day morning, damaging both engines
nd the combination car. Thirty per
ons were injured, none fatally. 'rhe
more severely injured are:
R. T. Strubble. Fredicktow~n, Ohio:
. -. Jennings, Pittsbuirg, Pa.: Mrs.
. C. Bronton. Americus. Ga; Miss
\. A. Collins. Hattiesburg. Miss:
Eias Field. (colored) Asheville. N.
' Mrs. J. B. Smith. Atlanta; Carrie
Mc1elver. Charlotte. N. C: R. L. C^--k
shank. Greenville. S. C.: J- J- s. .rdy
\mnerius. Ga.: Elevyn Dicks. Dum
irto. S. C.: J. R. Davis. Salisbur.
N. C.: WV. M. Shears, Atlanta: Miss
Alice Holdenburg. New Orleans; J. B.
Hnsle. Sylva. N C.: John Sample,
Ninety-Six. S. C.: Mrs. Elizabeth
Chaliss. Tuskagee, Ala.; Mrs. W. L.
Richardson, Conway. S. C.: Hazel C.
Ec'Ket, Asheville. N. C.; Miss G. B.
scirt. Asheville. X. C.
A STRANGE STORY.
Young Lady Left by Herself Short
Time Disappears. .
Later Her Body Is Found Floating
in a Nearby Lake by Some
A strange story comes from Dover,
N. J. Five minutes after her arrival
at Nolan's Point, Lake Hopatcong.
Saturday night in company with her
cousin, Charles Maguire, of Dover,
Miss Agnes Maguire, a public school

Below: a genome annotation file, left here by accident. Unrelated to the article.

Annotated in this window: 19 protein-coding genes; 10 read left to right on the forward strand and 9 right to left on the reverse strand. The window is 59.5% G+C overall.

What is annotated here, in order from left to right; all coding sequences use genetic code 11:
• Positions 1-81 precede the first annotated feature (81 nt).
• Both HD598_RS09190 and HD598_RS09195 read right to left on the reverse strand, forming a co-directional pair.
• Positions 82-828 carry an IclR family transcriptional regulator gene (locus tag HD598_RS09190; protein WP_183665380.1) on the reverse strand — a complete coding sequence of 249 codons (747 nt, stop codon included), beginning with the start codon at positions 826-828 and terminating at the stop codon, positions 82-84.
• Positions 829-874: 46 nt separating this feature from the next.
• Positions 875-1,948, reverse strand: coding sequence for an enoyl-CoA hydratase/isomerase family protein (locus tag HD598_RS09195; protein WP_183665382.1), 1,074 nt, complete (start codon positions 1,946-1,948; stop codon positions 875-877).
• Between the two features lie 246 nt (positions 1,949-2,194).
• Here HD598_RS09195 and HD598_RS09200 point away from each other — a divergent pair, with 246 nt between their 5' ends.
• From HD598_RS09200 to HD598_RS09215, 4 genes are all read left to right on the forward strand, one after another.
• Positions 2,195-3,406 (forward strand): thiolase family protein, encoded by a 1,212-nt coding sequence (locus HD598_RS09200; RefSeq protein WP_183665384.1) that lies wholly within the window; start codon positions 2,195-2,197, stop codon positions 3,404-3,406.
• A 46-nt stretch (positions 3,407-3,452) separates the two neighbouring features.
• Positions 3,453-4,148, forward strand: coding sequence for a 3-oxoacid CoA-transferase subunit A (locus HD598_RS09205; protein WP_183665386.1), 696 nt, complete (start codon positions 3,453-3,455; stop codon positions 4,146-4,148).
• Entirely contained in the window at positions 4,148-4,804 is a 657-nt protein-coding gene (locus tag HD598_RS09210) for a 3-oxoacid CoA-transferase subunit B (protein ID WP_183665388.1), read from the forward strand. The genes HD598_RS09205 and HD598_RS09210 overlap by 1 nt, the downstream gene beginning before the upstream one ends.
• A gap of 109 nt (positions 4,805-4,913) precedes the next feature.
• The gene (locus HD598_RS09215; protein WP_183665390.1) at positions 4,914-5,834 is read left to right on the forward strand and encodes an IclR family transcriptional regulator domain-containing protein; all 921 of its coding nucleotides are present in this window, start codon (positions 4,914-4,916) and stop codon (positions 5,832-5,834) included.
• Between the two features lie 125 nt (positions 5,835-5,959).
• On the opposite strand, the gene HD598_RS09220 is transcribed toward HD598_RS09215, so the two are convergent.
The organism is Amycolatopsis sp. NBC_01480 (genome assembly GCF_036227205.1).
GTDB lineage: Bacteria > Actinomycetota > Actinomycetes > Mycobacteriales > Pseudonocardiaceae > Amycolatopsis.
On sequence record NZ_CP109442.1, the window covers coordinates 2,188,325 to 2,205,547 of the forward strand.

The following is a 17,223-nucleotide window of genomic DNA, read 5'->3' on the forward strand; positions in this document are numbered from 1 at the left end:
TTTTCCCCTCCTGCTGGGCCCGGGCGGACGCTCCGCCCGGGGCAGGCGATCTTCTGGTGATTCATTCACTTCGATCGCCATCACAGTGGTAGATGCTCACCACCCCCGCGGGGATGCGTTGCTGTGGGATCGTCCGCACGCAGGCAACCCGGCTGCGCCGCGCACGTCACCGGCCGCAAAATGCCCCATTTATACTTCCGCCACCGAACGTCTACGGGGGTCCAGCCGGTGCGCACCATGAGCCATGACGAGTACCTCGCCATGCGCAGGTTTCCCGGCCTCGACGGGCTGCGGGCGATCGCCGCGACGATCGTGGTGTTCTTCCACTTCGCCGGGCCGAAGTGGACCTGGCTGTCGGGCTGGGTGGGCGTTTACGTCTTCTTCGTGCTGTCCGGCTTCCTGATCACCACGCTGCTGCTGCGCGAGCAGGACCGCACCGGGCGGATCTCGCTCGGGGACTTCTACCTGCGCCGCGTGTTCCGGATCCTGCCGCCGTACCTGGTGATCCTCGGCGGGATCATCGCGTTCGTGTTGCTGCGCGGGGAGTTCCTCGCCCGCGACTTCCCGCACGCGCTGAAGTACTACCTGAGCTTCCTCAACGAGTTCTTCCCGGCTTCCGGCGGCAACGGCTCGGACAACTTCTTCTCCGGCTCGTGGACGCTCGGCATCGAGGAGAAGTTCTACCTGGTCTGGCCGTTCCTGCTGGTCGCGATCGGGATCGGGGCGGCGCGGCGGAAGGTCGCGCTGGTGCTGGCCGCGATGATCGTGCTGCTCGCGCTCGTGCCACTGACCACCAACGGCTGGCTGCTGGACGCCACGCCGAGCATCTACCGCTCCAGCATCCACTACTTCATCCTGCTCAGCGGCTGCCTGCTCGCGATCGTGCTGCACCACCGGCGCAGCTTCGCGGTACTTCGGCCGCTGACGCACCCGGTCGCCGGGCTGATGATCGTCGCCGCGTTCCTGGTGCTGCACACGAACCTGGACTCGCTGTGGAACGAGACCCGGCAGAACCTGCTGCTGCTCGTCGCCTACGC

teacher, of Brooklyn disappeared and
no trace of her was found -ntil her
body was discovered in a nearby lake
Wednesday. Their destination was a
cottage known as Camp Looy. where
Charles Maguire who is a clerk in the
Dover postoffice, had been spending
Whether the case is one of foul
>lay or accidental drowning is yet to
Miss Maguire, who was a daugater
>f Mr. and Mrs. john - -"guire. of
Io. 26 Second place, Brooklyn, came
ip on Thursday with her father and
nother, intending to spend some time
.t the home of her uncle, Bernard
faguire, at Marysville. Her father
*eturned to Brooklyn that evening.
rs. Maguire remaining with her
laughter who is recuperating from a
Saturday evening Miss Maguire's
ousin proposed a drive to Camp
,ooy, his purpose being to get some
ersonal belongings. Miss Maguire
onsented and they started at 7:30
'clock, when the heavy storm of C
hat night'began they were near the f
ottage but could not get up to the
dace on account of a steep declivity.